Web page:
Reg Cunningham

Reg Cunningham

He's Your Man

Reg Cunningham Receives IADD 2014 PEAK Award

When you need someone with the expertise and creativity to help you solve a complex diecutting problem, just ask Reg - he’s your man.

Looking for a source of information on safety issues, manufacturing processes, green environment, lean manufacturing, etc? Just ask Reg - he’s your man.

Whether you’re trying to attract new IADD members, to increase the number of Odyssey exhibitors and attendees or looking for a hot topic and knowledgeable speaker to bring value to a local chapter meeting, just ask Reg - he’s your man.

For these reasons—and many, many more—Reg Cunningham of St. Michael, MN, USA was presented with the 2014 PEAK Award at the recent IADD Annual Meeting. PEAK stands for Passion, Excellence, Achievement and Knowledge, qualities for which Reg is no stranger.

Cunningham has served or is currently serving as a Chapter Chair, Board member, Vice President of Chapters and member of the Safety, Membership, Program and other committees and task forces. Eager to share information, he is ready and willing to take on any task you set before him, allowing him to make such a positive impact in so many areas of the IADD and industry. He brings a level of enthusiasm, excellence and energy to all that he undertakes.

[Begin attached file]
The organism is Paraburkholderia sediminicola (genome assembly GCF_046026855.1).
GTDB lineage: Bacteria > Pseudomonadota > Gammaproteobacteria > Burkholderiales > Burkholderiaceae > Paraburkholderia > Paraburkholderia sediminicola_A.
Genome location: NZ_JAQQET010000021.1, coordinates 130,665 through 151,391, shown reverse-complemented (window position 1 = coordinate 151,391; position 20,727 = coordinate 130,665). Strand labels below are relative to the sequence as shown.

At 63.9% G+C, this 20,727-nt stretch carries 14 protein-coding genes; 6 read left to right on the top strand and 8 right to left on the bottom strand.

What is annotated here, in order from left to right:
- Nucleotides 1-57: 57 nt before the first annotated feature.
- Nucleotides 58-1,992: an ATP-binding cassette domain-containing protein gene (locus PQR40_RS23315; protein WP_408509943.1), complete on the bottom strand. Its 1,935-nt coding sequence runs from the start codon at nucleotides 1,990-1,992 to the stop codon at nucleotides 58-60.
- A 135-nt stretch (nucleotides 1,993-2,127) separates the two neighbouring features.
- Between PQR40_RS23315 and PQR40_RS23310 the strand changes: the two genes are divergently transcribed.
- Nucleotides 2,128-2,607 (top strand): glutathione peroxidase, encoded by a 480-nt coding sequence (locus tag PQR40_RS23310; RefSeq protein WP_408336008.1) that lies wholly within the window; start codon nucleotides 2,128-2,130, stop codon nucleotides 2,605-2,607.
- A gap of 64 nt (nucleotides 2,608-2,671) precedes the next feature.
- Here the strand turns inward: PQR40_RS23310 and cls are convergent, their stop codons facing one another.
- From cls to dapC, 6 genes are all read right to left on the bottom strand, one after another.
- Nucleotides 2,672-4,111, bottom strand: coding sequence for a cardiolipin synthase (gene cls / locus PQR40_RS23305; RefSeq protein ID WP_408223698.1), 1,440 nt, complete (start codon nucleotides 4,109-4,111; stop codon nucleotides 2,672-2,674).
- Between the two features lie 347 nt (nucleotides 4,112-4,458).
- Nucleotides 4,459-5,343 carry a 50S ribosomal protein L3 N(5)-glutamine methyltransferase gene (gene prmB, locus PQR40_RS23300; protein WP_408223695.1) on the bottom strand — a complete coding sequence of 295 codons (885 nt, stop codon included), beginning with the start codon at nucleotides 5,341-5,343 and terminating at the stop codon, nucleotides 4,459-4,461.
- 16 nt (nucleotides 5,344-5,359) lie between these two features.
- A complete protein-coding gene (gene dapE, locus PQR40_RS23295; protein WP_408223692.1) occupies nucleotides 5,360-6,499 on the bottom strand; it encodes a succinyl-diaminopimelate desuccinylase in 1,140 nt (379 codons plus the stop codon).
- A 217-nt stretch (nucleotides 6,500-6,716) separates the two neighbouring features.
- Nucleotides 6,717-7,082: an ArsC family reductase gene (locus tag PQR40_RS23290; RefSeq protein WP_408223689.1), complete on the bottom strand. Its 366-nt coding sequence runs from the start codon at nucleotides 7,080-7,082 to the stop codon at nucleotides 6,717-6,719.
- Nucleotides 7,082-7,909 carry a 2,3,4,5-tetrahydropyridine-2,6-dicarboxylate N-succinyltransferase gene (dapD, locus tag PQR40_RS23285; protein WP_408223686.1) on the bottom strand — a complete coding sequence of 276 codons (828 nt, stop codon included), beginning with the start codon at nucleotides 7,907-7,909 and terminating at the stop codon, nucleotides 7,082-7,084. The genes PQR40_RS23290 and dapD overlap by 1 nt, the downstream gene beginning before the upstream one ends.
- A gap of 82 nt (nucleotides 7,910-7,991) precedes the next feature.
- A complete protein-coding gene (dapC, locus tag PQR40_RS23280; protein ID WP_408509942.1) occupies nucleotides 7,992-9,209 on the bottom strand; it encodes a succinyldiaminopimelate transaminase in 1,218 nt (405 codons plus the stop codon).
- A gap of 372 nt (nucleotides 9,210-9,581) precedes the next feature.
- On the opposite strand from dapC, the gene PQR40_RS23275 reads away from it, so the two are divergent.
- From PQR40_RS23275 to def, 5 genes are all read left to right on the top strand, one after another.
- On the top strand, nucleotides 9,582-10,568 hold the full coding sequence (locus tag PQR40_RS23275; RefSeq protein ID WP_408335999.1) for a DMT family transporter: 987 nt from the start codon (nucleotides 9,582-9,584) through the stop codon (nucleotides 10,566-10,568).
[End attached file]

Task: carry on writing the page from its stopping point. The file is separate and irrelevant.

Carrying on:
IADD President Darrel Griffin explains, “Reg sees the big picture and all of the components that make it work. He’s always learning and sharing; educating himself and as many folks that he can along the way. When you ask Reg to help, he will do it.”

Cunningham’s start in the industry began when he was asked by a friend’s mother, “What are you going to do for a career?” When he replied that he wasn’t sure, she told him the packaging company she was working for was looking for young people with “get up and go.” He was interviewed and hired.

He started at Howell Packaging (later called Dover Packaging) in an entry-level position on the floor pushing paper waste up into a baler system. From there he ran an air hammer stripping gun. At the same time, he went to college for business. He then moved in to the diecutting department to train as a diecutter/pre-makeready person. The company was growing and adding new equipment—and Reg wanted to learn everything. His thoughts were, “The more I know, the more I’m worth to this company and to every other folding carton company out there.” So he spent time running a sheeter, on the back of a printing press, aerator, etc.